9-13-05 - Texas schools won't get federal emergency funds to pay for additional teachers and textbooks to accommodate students displaced by Hurricane Katrina, according to a memo released by the Federal Emergency Management Agency.
Texas schools will need an estimated $450 million to educate the anticipated influx of students displaced by the hurricane. Officials had hoped those costs would be covered by grants from FEMA because Texas has been included in the disaster declaration.
But, according to a FEMA memo sent to state officials on Saturday, Texas schools will be eligible for reimbursement for temporary classroom buildings, mental health counselors and school computers. Hiring additional teachers and the purchase of books is not eligible "at this time," according to the memo.
Texas officials are still hoping other federal money will be available to them to cover a major cost to schools handling students from the disaster.
"This is just the FEMA relief part, this is not the whole picture," said Gov. Rick Perry's spokesman, Robert Black. "We fully expect the U.S. Department of Education to pay for the costs of educating the thousands of new students Texas is going to have in public schools. That is the request we have in to the federal government."
In total, at least 372,000 students have been displaced by Hurricane Katrina, and there are no clear answers about where the money will come from to educate them, Education Secretary Margaret Spellings said Monday.
In a letter to the U.S. Department of Education, Texas Education Commissioner Shirley Neeley anticipated spending about $7,500 per student for the current school year. That would amount to more than $450 million in needed state funding to cover the costs of educating an estimated 60,000 school-age evacuees.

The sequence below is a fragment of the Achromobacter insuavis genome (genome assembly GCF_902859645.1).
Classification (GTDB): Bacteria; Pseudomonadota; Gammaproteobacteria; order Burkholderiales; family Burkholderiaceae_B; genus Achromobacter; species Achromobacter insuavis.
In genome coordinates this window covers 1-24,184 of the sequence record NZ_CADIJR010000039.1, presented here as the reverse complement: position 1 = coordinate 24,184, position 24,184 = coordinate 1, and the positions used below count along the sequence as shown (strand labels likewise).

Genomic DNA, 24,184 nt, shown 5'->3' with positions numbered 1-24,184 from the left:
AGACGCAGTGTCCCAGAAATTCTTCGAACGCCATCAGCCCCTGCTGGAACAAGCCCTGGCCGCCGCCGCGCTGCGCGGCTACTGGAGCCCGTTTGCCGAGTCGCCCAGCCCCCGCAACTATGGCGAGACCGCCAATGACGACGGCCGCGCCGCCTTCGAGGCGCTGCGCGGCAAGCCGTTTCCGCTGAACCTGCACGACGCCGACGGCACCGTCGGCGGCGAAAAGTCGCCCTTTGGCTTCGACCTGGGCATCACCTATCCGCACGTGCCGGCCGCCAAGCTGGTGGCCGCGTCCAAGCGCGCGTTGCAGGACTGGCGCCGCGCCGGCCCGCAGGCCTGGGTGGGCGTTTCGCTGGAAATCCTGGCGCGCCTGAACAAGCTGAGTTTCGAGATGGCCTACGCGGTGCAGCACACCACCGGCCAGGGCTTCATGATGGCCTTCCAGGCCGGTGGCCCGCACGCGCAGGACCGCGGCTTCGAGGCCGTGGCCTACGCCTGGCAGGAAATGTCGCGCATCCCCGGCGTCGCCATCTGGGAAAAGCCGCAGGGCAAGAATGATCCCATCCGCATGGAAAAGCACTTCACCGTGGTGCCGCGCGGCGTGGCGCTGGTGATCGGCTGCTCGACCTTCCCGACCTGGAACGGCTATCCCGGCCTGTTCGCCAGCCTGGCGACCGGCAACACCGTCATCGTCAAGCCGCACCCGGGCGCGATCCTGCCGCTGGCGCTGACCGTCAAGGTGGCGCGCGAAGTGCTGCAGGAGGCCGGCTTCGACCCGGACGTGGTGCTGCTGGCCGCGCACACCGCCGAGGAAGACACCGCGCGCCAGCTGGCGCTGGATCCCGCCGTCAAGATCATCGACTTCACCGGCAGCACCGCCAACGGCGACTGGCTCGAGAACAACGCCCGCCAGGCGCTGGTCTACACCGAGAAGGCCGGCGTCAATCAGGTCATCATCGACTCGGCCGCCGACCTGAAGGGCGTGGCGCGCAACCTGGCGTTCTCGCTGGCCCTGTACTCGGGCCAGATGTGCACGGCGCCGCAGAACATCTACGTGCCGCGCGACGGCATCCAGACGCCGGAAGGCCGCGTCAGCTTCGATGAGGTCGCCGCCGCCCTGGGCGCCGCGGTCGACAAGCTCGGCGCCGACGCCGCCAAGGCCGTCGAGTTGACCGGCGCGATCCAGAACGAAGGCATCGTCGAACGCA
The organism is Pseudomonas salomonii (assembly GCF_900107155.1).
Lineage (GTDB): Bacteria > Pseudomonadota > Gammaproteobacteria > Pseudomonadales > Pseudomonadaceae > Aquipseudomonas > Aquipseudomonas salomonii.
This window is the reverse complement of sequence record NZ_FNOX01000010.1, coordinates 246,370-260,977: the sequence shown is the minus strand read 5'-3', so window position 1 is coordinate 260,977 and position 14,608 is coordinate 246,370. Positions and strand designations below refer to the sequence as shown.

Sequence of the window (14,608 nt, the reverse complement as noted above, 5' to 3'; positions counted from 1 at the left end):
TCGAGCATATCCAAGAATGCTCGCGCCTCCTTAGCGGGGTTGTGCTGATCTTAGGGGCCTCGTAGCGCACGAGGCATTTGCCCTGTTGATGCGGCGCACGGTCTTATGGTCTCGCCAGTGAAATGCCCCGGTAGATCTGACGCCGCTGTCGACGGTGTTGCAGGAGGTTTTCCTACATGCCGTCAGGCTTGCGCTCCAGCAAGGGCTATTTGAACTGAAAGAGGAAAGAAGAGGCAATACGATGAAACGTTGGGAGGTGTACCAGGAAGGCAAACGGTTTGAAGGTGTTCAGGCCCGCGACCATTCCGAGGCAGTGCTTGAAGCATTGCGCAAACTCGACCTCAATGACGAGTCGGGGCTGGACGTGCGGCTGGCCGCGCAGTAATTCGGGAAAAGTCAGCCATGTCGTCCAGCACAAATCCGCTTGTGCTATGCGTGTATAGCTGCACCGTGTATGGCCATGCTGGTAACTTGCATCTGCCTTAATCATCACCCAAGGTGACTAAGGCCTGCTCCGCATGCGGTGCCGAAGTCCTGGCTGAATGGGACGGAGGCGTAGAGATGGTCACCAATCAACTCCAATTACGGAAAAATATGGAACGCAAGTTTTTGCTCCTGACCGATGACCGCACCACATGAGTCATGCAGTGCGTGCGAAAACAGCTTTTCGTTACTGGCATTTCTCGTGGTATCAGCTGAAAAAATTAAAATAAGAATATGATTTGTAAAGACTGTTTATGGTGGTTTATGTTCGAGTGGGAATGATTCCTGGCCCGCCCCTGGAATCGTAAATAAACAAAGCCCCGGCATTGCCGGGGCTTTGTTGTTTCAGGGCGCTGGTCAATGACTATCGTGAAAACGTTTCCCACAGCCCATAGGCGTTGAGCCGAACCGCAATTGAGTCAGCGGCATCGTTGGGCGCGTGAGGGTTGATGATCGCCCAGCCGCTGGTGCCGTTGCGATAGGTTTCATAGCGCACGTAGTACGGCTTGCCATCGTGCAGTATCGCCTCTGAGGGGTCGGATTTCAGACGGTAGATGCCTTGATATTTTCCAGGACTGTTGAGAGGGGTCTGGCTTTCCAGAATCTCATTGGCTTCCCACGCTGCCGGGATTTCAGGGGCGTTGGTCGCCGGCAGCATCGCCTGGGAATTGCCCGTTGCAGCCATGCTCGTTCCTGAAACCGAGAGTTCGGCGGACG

A spokesman for U.S. Sen. John Cornyn, R-Texas, said his office is continuing to work with FEMA and the U.S. Department of Education to find available funds for Texas schools.
"This is an unprecedented event, no state has ever taken in a quarter of a million people virtually over night, including school children," said Cornyn spokesman Don Stewart. "So we need to look at different ways of doing things so that Texas isn't left with the costs of their good deed."
Neeley also requested waivers for several federal requirements, including a federal law that prohibits homeless students to be segregated from the general school population; flexibility for districts in assigning students to campuses; and sharing student records.
"The presence of so many students removed from their regular schools poses serious challenges for Texas at both the state and local levels," Neeley wrote in the letter. "Obviously, enrolling and educating thousands of evacuees will significantly impact state and local budgets."
Both the Dallas and Houston school districts have began reviewing applications to hire additional teachers. By Friday, more than 28,000 displaced students had already enrolled in Texas schools and the number was going up daily, said Debbie Graves Ratcliffe, spokeswoman for the Texas Education Agency spokeswoman.
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